Another ongoing Bat book…. Well, I can’t say I’m surprised. As unenthused as I am about the prospect in theory, I do have to admit there is something about this series I’m looking forward to and that is Damian. Specifically, Josh Williamson’s Damian. The best thing I’ve ever read from Williamson’s pen is his Robin series from 2021, so seeing him come back to this character is pretty exciting to me. That said, some of his recent work has been very disappointing so it’ll be interesting to see how this book plays out. Without further ado, let’s get into it!
If I had to sum this book up with a sentence, I’d call it enjoyable but flawed, with the potential to become something great.
We usually talk about scripting before art here at Batman News but there are cases like this where I have to mix things up. That’s because the art is the biggest complaint I have about this comic. When art is acceptable (or great) it serves the story and becomes invisible to some extent. When it isn’t working it becomes the most difficult thing to get past in a comic. Now, I don’t want to imply Di Meo is a bad artist because he isn’t. In fact, he has a lot of skill and it’s on display here. The problem is Di Meo’s quality of work as a sequential artist. The storytelling here is very weak. This is a result of a few things. To begin with, the panels are cluttered and overcrowded.
Di Meo’s art leans heavily on contrast through exceptionally bright highlights, dark shadows, and heavy blacks. When you combine that with how full every inch of every page is it becomes very difficult to read what is happening. On a cover (Di Meo’s strength) this isn’t a problem. Filling the space creates visual interest in that case because there is only one image and it’s supposed to be attention-grabbing. You also don’t want to see everything the image has to offer in a short glance. It should draw you in as you explore the piece. (Although admittedly, a minimalist cover can be equally intriguing; covers are a complicated business.) However, on an interior, this is all reversed to some extent. Clarity is essential for following the narrative. Clarity doesn’t mean simplicity but readability and when all you can see is a flurry of… stuff, it’s painful to try and interpret. The colors contribute to this as well. Di Deo colors his own work (which is impressive on a monthly book) but his palette does not do well to help separate elements. Everything kind of blurs together and contributes to the difficulty of reading this comic.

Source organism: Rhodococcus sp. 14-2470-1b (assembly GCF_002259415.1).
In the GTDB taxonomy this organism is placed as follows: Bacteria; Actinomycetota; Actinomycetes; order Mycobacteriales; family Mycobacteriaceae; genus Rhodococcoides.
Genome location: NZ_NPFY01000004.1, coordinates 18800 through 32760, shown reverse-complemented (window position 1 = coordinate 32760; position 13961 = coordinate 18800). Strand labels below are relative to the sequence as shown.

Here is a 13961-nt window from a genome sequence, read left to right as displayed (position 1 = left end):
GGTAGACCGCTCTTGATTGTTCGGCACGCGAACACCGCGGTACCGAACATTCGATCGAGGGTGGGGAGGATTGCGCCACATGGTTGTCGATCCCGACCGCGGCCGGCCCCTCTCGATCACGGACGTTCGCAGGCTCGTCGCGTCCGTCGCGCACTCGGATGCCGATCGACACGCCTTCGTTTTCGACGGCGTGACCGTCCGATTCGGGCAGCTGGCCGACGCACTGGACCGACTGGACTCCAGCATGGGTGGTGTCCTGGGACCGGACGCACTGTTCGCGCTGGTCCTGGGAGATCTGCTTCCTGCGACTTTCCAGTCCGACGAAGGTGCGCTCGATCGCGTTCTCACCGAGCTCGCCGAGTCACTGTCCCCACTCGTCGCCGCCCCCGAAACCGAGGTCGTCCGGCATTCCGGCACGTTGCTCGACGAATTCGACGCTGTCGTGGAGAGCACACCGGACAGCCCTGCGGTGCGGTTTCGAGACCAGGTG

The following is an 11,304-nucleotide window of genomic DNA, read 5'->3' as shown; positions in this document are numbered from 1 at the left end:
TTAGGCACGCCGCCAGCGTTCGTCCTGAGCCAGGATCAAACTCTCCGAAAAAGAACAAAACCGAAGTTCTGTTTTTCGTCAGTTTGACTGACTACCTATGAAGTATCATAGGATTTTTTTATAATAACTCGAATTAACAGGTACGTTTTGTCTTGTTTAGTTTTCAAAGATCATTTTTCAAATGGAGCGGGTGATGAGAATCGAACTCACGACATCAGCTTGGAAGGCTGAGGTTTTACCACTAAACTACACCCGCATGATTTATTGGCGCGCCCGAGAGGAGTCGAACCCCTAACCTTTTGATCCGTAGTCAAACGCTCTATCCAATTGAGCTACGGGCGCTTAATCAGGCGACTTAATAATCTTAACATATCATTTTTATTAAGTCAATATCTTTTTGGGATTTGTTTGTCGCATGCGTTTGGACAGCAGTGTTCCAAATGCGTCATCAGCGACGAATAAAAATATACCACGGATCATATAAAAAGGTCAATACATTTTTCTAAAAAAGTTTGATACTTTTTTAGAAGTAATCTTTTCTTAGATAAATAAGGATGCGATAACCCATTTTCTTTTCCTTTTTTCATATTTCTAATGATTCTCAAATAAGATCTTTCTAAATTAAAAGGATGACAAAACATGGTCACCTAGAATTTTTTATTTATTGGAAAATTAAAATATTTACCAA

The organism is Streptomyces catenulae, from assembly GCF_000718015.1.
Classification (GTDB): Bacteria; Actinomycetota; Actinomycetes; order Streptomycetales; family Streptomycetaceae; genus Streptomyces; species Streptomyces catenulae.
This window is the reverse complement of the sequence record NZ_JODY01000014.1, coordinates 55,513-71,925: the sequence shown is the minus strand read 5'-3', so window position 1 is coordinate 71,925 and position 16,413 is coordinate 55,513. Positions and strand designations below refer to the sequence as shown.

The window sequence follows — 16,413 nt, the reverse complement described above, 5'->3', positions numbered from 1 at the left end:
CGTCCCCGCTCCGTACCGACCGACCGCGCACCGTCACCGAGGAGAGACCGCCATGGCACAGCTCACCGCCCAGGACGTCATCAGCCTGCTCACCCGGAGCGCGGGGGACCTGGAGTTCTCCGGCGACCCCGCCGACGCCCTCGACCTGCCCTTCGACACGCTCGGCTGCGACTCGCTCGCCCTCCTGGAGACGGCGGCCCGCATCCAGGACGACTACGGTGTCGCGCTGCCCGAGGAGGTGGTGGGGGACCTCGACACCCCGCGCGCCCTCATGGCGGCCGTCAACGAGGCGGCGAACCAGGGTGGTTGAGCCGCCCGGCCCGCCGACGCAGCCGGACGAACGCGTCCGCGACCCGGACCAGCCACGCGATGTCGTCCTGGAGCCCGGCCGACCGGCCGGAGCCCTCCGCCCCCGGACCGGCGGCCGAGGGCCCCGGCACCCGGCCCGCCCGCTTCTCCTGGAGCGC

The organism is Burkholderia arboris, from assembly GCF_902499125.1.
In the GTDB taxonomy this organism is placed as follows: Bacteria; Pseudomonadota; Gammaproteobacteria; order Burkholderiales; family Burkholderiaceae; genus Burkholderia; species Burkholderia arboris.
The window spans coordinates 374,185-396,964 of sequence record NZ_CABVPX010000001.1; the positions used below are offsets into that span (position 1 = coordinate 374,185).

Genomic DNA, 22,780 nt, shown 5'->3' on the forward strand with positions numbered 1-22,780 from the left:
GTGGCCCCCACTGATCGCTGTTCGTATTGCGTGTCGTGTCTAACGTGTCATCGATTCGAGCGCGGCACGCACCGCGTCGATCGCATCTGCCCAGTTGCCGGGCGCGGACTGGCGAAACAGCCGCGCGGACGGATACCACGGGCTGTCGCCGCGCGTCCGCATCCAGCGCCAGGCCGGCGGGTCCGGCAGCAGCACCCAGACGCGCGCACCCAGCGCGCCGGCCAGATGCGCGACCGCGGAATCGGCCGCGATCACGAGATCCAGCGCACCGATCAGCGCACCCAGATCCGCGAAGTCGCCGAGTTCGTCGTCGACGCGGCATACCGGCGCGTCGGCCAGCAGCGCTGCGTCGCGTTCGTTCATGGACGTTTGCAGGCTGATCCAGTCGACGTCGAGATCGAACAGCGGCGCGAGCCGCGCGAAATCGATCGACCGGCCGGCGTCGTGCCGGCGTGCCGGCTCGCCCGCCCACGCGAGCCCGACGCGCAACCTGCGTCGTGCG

I also find there are times when the panels don’t clearly show all the events that are happening and we get weird jumps forward that don’t feel smooth.
I shared this whole page because with context you can see how little any of this makes sense. Fox shows up nowhere on the page until his mask pops off which disconnects the bottom two panels. I know Damian is kicking Fox but it isn’t obvious. I have to make the leap that that’s what happening. It really looks like Damian is trying to kick the shark, missing, and the following panel is a floating Fox head with a guy standing in the background. The red arrow looks odd as well and I’m fairly certain it was added to make the unclear sequence read better. Besides all that, can anyone tell me what Batman is doing in the two small panels?
This could be a script problem but I don’t have any way of telling and regardless, as a sequential artist Di Meo should have the prerogative to make small changes to help it read better. To me, the technique of the art here is strong but if Di Meo doesn’t do something that will help these pages read better, the art will always be the main element holding this comic back.